November 4, 2017

Weather and Art Report from Iceland

I landed in Iceland with WOW-Air. The captain announced that we arrived twenty minutes ahead of time.

In the WOW-Air magazine they warned tourists not to write their name in moss and not to hunt sheep. 

It was the end of September and 11 degrees in Iceland. “It’s still two digits kind of weather,” it was said to me optimistically. 

The weather was stormy. It was Irma but somebody told me that in Iceland they’re always at the end of the hurricane. 

For the first time, a cocktail party was thrown in my honor, as a visiting curator from Berlin. It was from 5 till 7pm on a Saturday, a perfect timing to transition into the evening. We had wonderful stirred dry martinis, followed by sushi, and we finished it off with whipped cream. 



“It’s magic mushroom time,” so an artist at the party: “If you see some young people covered with hoodies next to the road, that’s what they're searching for.” 

Finally I made it to the Blue Lagoon. Blue Lagoon employees took a picture of me while swimming. It was a free service and they asked my permission to do so, but I hope they’ll never release the photo publicly because I look like a red shrimp in blue water. 

I was standing outside in the rain waiting for the bus to the Blue Lagoon. Other people followed my example. “You’re a natural leader!” somebody told me. That kind of made me feel proud. 

Magnús Pálsson told me about an art work he had once made with key holes. It had been a long time ago and he couldn’t remember what they had been for. Finally, we figured out that ghosts use keyholes to move from one space to another. 



“Well, you know about fish,” my hostess told me while getting ready to cook.

They serve free coffee at the Reykjavik Contemporary Art Museum. The coffee is always excellent in Iceland. At the museum you can sip your coffee with a view on the harbour  It almost helped me to recuperate from the overdose of melancholy that artist Ragnar Kjartansson purposefully served us, wasn’t it for the rainbow that suddenly appeared.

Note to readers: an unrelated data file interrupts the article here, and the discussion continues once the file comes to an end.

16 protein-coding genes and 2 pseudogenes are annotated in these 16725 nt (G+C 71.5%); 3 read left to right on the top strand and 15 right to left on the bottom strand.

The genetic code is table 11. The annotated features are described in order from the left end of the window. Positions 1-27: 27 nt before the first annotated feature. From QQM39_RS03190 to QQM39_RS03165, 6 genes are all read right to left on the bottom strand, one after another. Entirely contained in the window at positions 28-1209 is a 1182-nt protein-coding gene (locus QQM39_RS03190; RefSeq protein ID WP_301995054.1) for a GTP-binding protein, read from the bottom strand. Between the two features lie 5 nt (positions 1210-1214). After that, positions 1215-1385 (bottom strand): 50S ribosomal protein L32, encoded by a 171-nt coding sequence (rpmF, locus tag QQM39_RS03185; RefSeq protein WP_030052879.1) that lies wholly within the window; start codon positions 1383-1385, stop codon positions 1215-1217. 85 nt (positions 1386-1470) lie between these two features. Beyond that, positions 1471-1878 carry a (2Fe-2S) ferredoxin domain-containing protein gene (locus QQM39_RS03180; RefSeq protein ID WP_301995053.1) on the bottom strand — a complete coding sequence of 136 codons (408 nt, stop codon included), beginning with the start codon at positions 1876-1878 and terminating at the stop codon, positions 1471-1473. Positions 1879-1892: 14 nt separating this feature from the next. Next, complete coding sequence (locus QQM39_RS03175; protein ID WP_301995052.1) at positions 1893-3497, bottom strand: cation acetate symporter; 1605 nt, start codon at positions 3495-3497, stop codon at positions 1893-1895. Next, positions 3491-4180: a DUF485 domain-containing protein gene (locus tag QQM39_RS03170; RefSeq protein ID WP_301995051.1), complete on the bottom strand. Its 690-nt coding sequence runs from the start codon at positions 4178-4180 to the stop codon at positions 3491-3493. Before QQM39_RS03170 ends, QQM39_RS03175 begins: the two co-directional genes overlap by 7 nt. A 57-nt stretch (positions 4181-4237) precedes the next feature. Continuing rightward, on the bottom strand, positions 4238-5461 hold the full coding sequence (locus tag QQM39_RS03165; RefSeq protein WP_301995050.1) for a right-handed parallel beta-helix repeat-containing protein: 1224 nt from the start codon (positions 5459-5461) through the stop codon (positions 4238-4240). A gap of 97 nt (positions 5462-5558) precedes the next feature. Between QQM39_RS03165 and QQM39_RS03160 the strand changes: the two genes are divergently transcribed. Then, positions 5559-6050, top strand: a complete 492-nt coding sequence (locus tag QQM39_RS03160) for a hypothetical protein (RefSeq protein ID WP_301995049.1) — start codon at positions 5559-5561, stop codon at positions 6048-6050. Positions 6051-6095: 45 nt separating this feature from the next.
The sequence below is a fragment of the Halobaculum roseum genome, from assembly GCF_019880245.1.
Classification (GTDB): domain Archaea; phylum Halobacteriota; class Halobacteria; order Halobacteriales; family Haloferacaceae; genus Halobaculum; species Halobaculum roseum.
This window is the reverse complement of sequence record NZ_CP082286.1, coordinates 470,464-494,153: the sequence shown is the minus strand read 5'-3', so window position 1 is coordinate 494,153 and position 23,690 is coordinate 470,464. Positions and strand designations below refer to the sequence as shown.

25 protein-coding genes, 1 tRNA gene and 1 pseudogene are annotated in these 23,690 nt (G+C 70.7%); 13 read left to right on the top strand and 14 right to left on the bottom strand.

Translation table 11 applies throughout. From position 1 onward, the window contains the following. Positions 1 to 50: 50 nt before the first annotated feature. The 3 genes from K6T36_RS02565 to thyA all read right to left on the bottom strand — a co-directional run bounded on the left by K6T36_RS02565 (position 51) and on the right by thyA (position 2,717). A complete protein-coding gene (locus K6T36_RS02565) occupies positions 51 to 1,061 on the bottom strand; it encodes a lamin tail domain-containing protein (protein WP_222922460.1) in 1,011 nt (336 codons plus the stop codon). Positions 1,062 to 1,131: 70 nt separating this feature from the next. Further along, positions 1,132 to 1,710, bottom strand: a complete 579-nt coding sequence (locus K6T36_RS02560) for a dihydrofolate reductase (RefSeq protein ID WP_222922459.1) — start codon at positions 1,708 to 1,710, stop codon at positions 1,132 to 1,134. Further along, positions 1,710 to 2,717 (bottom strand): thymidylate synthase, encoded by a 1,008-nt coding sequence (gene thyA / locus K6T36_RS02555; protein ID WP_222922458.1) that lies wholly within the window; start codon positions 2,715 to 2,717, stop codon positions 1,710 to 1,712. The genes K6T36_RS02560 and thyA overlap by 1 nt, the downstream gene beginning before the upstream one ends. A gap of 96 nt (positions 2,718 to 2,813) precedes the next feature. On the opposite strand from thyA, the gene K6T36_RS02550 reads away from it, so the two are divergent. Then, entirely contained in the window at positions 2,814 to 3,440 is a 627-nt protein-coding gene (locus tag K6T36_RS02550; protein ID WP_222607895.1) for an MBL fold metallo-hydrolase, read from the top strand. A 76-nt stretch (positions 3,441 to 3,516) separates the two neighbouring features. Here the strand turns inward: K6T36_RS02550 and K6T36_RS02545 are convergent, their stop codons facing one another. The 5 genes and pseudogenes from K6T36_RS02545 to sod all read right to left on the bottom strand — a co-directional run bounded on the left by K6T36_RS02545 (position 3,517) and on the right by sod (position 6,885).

I went to see the newly renovated Marshall building for art spaces. Olafur Eliasson is also settled there, but his space is easy to avoid. Mylo, the Living Art Museum, is on the first floor and Kling og bang gallery on the second. A collective made an interactive show about Thomas Mann Magic Mountain at Mylo and at Kling og Bang there was a discussion about the ongoing shows of Emily Wardill and Jóhannes Atli Hinriksson. I always feel that the Icelandic art community is more out of the box, not minding so much putting each other in categories. You can move from this to that and try it out, whereas in Berlin it seems like you have to stay in your lane.



I was reading Magnús Pálsson's catalogue, which has a great interview with the artist. Here just a few of its pearls:

Do you believe in the ida that every bit of information is present everywhere and can be tapped even in a secluded situation?

"There is this huge bank of information that you can have access to and, yes, even more if you are isolated. No i shouldn't say that - but it's your antenna that counts." 

Maybe you just have to keep an area of yourself where there are no likes and no dislikes, a bigger area.

"You always have to try to eliminate taste, and that creates these surprises and distasteful things."

[...] It [art] keeps us  .... basically it keeps us occupied, it keeps us out of mischief and in that sense it is very good, it keeps our minds on things that are healthy for us.

Do you really believe in this?

"I don't believe in it."

Do you think that going beyond the bounds of taste has become stronger in later works?

"I think it's been there all along. I would like to be more terrible than I am. I would like to be terrible and distasteful and drunk and banal, but I don't quite know how to handle it. I would like to imitate folk art, this attitude of loving art, of non-ambition and just the pure love of creating art."

You are so good at having an office and keeping it orderly, you have some sensitivity related to the post office.

"I often call myself an office artist."





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